Auto NewsMotorcycleRacing NewsTechnology

Roland Berger: Automotive Disruption Radar: Recession-proof electric car boom

Sales of electric vehicles continue to grow despite challenging economic conditions due to inflation and rising energy prices. According to Roland Berger’s latest “Automotive Disruption Radar” (ADR 12), the share of electric vehicles in the countries analyzed has reached a record high of 13.2%, down from 6.9% in the last 12 months. It has almost doubled and quadrupled from 2020’s ADR8 (3.3%). A biannual report that tracks 26 vehicle metrics in 22 countries also marks a shift away from traditional ownership models. Interest in car-as-a-service (CaaS) models has grown 11% since 2019.

Roland Berger partner Stefan Riederle said: “For example, sales of electric vehicles are up to 23% in China, where production has stopped as a result of the Covid lockdown. will only continue.”

Demand for mobility soars in Singapore

Singapore, which finished in the top three in the last ADR, overtook China and the Netherlands to secure the top spot for the first time. The city-state performs particularly well on mobility indicators, with 15% of Singaporeans traveling her distance via demand-driven modes (car sharing, ride-hailing, etc.) and 46% by public transport. It was via

Former ranking leader China has fallen to second place, but remains the most enthusiastic about electric vehicles. 90% of his buyers said he would consider an EV for his next car purchase. Ongoing supply problems with his chain in Europe saw ADR10 leader Holland continue to drop in the rankings, placing him in third place, joined by Norway. The Scandinavian country has by far the most EV sales of any country, with 76% of the country’s new car sales coming from all-electric his PHEV (plug-in hybrid EV) or FCEV ( fuel cell EV). Sweden was the next highest performer in this category with 47%.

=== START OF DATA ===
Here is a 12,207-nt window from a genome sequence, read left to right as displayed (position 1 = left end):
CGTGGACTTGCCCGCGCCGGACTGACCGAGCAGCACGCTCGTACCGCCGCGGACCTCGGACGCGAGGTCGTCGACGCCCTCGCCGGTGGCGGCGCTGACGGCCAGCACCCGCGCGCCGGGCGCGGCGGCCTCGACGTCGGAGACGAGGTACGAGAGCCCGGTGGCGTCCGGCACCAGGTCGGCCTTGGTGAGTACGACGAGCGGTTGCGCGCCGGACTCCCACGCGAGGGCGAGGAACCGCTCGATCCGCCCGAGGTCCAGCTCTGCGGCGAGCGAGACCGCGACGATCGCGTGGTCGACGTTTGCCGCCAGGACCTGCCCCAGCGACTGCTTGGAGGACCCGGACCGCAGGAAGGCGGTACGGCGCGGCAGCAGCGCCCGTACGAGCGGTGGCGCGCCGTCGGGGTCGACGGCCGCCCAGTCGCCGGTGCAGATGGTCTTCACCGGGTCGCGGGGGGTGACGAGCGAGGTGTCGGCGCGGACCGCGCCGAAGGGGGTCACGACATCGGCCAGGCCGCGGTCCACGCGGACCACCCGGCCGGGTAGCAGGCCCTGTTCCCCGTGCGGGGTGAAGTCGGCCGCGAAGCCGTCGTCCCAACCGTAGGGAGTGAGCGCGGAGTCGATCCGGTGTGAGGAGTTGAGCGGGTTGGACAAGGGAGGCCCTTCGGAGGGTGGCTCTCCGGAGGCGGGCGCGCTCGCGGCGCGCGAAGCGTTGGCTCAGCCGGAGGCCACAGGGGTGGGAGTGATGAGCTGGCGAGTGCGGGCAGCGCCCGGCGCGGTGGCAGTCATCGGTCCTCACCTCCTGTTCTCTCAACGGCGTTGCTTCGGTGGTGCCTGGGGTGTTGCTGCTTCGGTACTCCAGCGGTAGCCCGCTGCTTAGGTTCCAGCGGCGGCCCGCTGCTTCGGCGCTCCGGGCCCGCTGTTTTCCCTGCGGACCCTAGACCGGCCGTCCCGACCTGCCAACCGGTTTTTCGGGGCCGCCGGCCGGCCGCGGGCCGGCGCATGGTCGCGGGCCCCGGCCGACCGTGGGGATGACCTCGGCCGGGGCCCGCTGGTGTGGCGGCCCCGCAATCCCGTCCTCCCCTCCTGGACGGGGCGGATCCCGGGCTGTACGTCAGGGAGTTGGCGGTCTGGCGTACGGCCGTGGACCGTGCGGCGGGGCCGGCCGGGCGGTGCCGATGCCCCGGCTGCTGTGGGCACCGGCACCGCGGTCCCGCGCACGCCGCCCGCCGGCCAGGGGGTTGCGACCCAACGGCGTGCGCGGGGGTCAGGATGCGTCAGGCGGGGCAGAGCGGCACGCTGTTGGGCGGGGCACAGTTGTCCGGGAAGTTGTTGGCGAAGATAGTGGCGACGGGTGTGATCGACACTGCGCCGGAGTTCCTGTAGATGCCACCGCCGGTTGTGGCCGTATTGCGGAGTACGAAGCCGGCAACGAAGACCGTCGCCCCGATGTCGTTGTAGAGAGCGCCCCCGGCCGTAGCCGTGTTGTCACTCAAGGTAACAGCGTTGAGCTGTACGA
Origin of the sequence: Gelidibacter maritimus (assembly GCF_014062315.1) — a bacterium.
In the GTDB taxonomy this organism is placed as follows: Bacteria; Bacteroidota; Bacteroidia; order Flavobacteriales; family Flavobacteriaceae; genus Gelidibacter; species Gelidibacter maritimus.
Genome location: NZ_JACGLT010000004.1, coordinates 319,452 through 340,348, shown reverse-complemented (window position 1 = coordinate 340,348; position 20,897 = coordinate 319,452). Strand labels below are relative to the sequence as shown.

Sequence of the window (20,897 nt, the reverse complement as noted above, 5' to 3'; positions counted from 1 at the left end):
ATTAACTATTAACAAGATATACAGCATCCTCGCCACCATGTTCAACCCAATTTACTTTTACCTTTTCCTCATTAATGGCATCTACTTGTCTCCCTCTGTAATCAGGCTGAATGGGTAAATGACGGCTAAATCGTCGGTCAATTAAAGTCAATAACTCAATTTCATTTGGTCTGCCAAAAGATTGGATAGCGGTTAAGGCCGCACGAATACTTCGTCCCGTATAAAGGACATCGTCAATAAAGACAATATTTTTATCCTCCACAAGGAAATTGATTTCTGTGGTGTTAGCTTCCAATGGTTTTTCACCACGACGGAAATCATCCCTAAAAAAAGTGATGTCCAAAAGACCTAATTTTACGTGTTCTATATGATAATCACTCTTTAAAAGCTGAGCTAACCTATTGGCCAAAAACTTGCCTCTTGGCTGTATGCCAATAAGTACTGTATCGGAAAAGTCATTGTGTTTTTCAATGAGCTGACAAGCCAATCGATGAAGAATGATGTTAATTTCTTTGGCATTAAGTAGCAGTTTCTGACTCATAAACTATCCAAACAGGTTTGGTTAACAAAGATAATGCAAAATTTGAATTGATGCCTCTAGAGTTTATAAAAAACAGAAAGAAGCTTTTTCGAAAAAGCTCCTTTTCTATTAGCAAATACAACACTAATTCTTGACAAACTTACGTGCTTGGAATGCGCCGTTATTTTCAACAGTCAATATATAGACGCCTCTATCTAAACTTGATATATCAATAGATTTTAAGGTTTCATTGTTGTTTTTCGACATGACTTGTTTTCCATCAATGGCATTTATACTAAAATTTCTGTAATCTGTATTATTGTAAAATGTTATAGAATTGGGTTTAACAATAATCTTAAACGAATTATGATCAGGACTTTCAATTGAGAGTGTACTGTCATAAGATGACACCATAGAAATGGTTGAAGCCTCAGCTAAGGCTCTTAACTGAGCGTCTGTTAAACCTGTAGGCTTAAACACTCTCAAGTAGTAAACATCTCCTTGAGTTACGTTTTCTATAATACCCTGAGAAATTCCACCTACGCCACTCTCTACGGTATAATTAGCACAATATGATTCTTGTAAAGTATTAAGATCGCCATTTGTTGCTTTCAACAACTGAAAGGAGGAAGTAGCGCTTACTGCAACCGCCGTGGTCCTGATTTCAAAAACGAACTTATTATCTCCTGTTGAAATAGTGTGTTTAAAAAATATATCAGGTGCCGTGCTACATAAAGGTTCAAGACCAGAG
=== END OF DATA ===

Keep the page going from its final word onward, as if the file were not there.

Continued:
Mobility recovers as coronavirus fears subside

Demand for mobility solutions such as ride-hailing services, e-scooters and public transport dipped at the peak of the Covid-19 pandemic, but is rising again, and in some cases to pre-pandemic levels, as fears of contagion abate. In the latest ADR survey, 65% of respondents said they knew at least one person who gave up their own car in favor of alternative transportation, compared to 55% in 2020. I understand. This sentiment is particularly strong in India, Singapore and Indonesia.

Demand for Flexibility Makes CaaS Model Popular

As consumers turn away from traditional buying and leasing options in favor of flexible subscription models, there is a growing trend towards all-inclusive CaaS models. More than half (56%) of car buyers indicated they would consider his CaaS model, and 45% said they were willing to pay his 20% premium to comparable lease rates for flexibility. rice field.

“Consumer habits are changing, and younger customers in particular are more likely to sign up for a subscription model that offers convenience and flexibility,” says Riederle. “It is critical that OEMs adapt to this trend by offering more flexible payment solutions and comprehensive car-as-a-service options.”

sauce: Roland Berger Roland Berger: Automotive Disruption Radar: Recession-proof electric car boom

Back to top button